There are many right ways companies are using data: to know their customers better and to keep up with their needs and expectations to drive loyalty without sacrificing privacy. Here are some recommended reads that will help you learn how to stay on your customers’ good side while still gaining the
GDPR brings into force a raising of the bar across all 28 member states of the EU across the duties, privileges and obligations on and around personal data and its protection. The scope includes anyone in the EU, long term or temporary, on and around their personal data.
At a time when data breaches and personalized, sensitive data leaks are receiving great focus, individuals and governments alike are pushing hard on the business community to do more to protect citizens' rights and the sensitive customer data these companies maintain.
IBM Insight at World of Watson 2016 had a lot of worldwide focus on cognitive capabilities and their application in analytics, commerce and security. And yet, the General Data Protection Regulation (GDPR) adopted in 2016 and applicable in 2018, seemed to garner quite a bit of interest among
Student data derived from multiple sources can feed a rich repository for cognitive systems delivering actionable insight to teachers that helps them personalize education. But the sensitivities around data privacy can challenge this objective. Discover how an understanding of student data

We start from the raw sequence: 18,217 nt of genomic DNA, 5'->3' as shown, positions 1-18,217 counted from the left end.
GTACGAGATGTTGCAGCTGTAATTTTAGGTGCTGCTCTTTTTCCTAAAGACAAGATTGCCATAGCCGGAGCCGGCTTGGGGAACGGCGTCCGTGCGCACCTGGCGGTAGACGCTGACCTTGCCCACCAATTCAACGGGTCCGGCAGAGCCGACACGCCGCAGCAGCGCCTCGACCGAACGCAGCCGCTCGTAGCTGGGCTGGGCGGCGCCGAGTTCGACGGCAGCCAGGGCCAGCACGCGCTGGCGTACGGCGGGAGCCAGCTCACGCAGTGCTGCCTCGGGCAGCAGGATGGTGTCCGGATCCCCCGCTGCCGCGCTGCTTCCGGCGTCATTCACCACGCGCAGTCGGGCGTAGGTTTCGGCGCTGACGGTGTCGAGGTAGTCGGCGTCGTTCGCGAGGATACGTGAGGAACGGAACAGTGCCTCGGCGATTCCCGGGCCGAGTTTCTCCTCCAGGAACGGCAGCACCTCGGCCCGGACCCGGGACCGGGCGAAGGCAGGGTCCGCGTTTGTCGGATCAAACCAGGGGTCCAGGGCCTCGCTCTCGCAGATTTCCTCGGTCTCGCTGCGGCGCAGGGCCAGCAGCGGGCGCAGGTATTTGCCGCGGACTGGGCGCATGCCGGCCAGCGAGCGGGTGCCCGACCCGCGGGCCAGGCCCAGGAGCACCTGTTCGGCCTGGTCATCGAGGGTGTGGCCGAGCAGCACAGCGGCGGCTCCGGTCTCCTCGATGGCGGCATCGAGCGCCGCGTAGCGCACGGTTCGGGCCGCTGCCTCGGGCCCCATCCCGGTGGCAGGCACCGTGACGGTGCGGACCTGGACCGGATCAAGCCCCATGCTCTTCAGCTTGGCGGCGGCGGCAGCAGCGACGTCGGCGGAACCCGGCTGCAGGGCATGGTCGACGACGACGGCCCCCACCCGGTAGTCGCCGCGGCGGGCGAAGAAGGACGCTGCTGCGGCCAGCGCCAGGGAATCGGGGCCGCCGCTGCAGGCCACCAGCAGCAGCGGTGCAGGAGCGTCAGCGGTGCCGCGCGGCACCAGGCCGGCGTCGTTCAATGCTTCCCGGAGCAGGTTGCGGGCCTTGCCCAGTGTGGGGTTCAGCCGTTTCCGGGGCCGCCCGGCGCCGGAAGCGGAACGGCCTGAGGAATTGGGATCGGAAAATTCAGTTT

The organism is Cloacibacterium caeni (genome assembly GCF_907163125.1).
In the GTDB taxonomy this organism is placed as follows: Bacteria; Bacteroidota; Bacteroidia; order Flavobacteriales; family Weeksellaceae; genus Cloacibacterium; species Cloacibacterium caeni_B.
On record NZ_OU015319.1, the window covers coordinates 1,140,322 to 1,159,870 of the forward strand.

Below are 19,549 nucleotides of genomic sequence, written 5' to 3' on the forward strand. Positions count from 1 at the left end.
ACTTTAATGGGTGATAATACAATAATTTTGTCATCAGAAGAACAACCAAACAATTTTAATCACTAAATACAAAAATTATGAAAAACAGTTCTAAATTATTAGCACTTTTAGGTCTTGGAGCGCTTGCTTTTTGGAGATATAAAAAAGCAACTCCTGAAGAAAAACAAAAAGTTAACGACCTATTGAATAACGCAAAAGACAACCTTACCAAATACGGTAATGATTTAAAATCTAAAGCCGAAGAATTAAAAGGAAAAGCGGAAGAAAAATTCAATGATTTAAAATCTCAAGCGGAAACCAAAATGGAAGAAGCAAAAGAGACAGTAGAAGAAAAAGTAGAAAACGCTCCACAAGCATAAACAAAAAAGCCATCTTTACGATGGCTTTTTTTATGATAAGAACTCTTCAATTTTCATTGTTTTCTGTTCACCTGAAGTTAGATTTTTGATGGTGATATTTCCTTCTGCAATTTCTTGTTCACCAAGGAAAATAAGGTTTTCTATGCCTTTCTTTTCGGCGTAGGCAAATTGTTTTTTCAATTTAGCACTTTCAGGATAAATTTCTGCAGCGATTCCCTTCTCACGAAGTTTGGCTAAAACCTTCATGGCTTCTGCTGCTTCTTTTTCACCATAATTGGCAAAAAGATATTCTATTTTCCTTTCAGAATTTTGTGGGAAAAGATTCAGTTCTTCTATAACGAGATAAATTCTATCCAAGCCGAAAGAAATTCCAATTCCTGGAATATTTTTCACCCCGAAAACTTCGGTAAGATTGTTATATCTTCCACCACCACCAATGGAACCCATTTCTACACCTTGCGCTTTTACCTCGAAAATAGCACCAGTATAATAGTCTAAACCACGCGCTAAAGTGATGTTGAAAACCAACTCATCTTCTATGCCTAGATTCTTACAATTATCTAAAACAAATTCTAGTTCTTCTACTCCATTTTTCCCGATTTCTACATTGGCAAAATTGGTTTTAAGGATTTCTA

When customers of telecommunications providers experience poor service, they readily switch service providers. By leveraging analytics, telecommunications providers can enhance the customer experience while minimizing customer churn and increasing customer loyalty.
At the Mindset Network launch in 2003, Nelson Mandela said, “Education is the most powerful weapon which you can use to change the world.” Today that statement still holds true and even rings louder. Here are some of the stories from the week of May 11, 2015 on how analytics is changing education
Among all the data-related opportunities and concerns of this year, one that is demanding increased attention is information governance. Governance is a concern because the growing business appetite for insights puts pressure on systems to deliver data rapidly, whether it is well-governed or not.
1.8 trillion gigabytes of information is available in today’s digital world, and there are great rewards for those who are truly prepared to leverage this opportunity to significantly improve organizational decision making using data. With the right data governance, businesses can tap into big data
There is a growing trend among larger companies to develop mature and repeatable processes. One such growing trend is the use of data masking factories where repetitive processes are executed as a centralized service for large numbers of applications.
With a series of recent data breaches as the backdrop, IBM engaged big data and privacy experts as guests in a Twitter chat on Wednesday, January 22, entitled “Big Data, Little Privacy?” The chat, intended to be a spirited discussion regarding data privacy in the era of big data, did not disappoint
The concern about consumer data privacy has never been higher. For example, 86% of Americans are concerned with data collection from Internet browsing and how it is used, and 70% of Europeans are concerned about the reuse of their personal data. With data breaches and issues such as the NSA’s